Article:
“Better management and sharing of teaching and learning materials by individual teaching practitioners.”

This was one vision articulated by participants during an interesting and productive meeting earlier in July that aimed to review the JISC Repositories Roadmap produced by Rachel Heery and Andy Powell in 2006. Following an introduction by Rachel Bruce and a discussion of alternative definitions of “repository” led by Rachel Heery the meeting split into groups to discuss the forward looking vision and tactics for three key resource types: scholarly works, teaching and learning materials and research data.

Our brief was to:

  • Note developments and achievements since the publication of the Roadmap
  • Articulate a vision of what we want to achieve and tactics for how to realise this.
  • Identify JISC interventions and priorities for activity.

The group discussing teaching and learning materials consisted of Amber Thomas, Jackie Carter, Andy Richardson, Andy Powell and myself and this post represents a summary of our discussion. I certainly cant claim the credit for all the comments and suggestions here!

Changes and Developments Since Roadmap Publication

  • Shift in focus from learning objects to learning materials.
  • Increased focus on media specific global repositories e.g. flickr, slideshare, etc.
  • Invaluable lessons learned from Jorums experience of license implementation.
  • Focus has shifted from system interaction to user / resource interaction.
  • Mashups have created many new types of content.
  • Mainstream understanding of œreuse relates to single media objects, e.g. jpeg rather than content package.
  • Much less focus on interoperability standards.
  • œContent packaging has become a bit of a dirty word.
  • Continuing growth in the use of virtual learning environments.
  • Open Educational Resources œmovement.
  • Web 2.0.

Vision and Tactics

Vision: Better management and sharing of teaching and learning materials by individual teaching practitioners.

Boundaries are blurred in the teaching and learning space, more so than in the domain of scholarly communication. The language and terminology of the open access debate is not directly applicable to the teaching and learning domain. Do we really want to open access to all teaching and learning materials?

Why bother to manage teaching and learning materials in the first place? Institutions are not currently accountable for the management of their teaching materials. We need a much more developed concept of œuse, never mind œre-use. There are many different levels of use and re-use and subject contextualisation is crucial.

Learning objects are just one type of teaching and learning resource. There has been too great a focus on sharing and reusing learning objects and this has arguably served to mask the much greater issue of how to effectively manage all types of resources, both digital and non digital, used in, and generated by, the process of teaching and learning.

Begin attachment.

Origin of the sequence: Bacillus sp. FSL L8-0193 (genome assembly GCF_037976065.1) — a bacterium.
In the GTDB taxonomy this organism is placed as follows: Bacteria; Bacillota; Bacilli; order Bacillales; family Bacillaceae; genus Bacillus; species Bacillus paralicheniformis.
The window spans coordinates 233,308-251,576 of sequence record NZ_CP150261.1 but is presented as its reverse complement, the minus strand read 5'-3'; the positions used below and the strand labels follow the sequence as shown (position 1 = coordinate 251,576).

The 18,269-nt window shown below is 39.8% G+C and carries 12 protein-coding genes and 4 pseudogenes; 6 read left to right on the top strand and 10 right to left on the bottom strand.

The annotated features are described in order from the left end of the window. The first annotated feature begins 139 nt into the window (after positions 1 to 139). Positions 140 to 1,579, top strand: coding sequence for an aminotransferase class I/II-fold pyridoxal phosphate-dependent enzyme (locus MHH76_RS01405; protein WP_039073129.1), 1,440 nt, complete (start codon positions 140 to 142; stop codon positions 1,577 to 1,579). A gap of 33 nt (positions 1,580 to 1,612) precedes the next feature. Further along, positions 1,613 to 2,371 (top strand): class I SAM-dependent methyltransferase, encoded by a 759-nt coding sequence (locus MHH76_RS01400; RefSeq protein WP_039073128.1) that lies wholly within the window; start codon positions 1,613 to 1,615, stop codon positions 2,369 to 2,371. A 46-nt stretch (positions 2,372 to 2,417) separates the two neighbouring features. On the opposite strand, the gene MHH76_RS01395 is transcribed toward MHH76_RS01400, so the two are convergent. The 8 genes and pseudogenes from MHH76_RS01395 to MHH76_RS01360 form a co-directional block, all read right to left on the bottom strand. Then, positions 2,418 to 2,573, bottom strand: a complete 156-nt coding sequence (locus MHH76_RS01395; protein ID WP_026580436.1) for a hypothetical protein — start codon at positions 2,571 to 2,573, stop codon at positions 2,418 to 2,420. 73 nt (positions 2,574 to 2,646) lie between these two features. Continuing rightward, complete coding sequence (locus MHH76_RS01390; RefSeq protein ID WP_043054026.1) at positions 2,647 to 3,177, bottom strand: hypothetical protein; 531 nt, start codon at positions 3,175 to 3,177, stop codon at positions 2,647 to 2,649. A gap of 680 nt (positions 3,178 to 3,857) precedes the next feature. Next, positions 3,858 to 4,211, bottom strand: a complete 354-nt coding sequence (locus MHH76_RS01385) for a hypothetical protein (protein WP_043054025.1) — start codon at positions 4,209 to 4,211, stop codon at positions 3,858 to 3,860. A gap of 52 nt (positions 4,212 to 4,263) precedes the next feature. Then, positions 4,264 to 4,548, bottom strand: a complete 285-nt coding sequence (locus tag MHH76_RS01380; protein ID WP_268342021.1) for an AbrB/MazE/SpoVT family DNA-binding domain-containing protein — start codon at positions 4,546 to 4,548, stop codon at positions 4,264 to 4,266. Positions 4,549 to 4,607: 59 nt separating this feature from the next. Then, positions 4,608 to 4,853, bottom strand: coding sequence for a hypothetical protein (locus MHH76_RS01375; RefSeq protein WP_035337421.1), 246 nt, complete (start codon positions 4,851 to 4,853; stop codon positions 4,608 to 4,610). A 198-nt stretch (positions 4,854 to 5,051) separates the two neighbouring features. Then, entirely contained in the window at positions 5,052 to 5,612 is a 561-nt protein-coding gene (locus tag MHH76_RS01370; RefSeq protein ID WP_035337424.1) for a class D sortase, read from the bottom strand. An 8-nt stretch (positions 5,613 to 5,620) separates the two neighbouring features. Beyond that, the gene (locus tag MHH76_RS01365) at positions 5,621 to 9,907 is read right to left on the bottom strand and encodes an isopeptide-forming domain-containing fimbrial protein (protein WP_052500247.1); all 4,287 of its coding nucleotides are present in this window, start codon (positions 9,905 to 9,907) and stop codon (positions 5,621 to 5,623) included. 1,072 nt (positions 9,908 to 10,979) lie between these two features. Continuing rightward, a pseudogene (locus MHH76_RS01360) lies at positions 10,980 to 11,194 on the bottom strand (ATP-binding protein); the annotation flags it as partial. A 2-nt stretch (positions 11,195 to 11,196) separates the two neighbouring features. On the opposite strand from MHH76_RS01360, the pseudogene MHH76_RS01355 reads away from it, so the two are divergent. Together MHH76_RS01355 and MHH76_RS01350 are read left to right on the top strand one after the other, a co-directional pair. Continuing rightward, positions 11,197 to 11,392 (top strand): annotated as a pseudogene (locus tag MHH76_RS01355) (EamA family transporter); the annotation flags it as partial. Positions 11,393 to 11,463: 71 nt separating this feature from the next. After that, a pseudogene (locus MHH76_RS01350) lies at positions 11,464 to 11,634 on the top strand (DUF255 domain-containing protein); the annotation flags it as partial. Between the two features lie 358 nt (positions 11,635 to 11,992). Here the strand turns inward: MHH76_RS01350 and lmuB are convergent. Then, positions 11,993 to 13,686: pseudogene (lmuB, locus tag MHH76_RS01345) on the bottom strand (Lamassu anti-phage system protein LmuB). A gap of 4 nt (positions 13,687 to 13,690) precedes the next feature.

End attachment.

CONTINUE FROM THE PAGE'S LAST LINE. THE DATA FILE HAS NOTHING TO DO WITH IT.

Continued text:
A landscape study of what kind of content is out there and where it is stored would be useful. We make far too many sweeping generalisations and unsubstantiated assertions. It would be useful to take a representative sample of institutions across the sector and study how they are, or are not, managing teaching and learning materials. We also need to know more about policy intentions at a senior management level and resource management strategies at a personal level.

The overall aim should be for institutions manage their materials more effectively to help improve the quality and experience of teaching and learning.

At the same time as considering the role of digital repositories, institutional policy and personal resource management strategies we need to share knowledge of effective teaching and resource management practice and promote opportunities for teachers to develop and engage with new technology.

Among other benefits, better management of teaching and learning content should help to facilitate the disclosure of resources to students. De-duplication of effort should also be beneficial to teaching practitioners and to the institution as a whole.

The JISC vision should be to help individual teaching practitioners to improve the management of their teaching and learning materials and consequently improve the process and practice of teaching and the quality of the learning experience.

This is not a œdigital repository vision, this is a teaching and learning vision but we need to identify how repositories can help to make this a reality.

How can we measure if we are making any progress towards achieving such a vision?

One potential driver for change could be for JISC to work with QAA to make some kind of statement on the management of teaching and learning materials.

Activities, Priorities and JISC Interventions

  • Undertake baseline survey.
  • Identify and embed good practice at different levels within institution.
  • Work with QAA.
  • Improve awareness and practice of IPR and licensing issues among teaching staff.
  • Make better use of pilot license registry.
  • Evaluate existence and value of subject specific services for teaching and learning.
  • Open access to closed learning and teaching content collections (this could include content within vles).
  • Understand benefits and costs of services to individuals.
  • Understand and define range of relationships between repositories, vles, eportfolios and possibly also course catalogues.

An extra day

I’m just back from a very chilled out holiday on Mull in our VW magic bus and have now started working 4 days a week for CETIS, rather than the 3 I’ve been doing since my daughter was born. Hopefully the extra day will make all the difference. I might get round to writing some blogs posts, who knows, I might even manage to read something!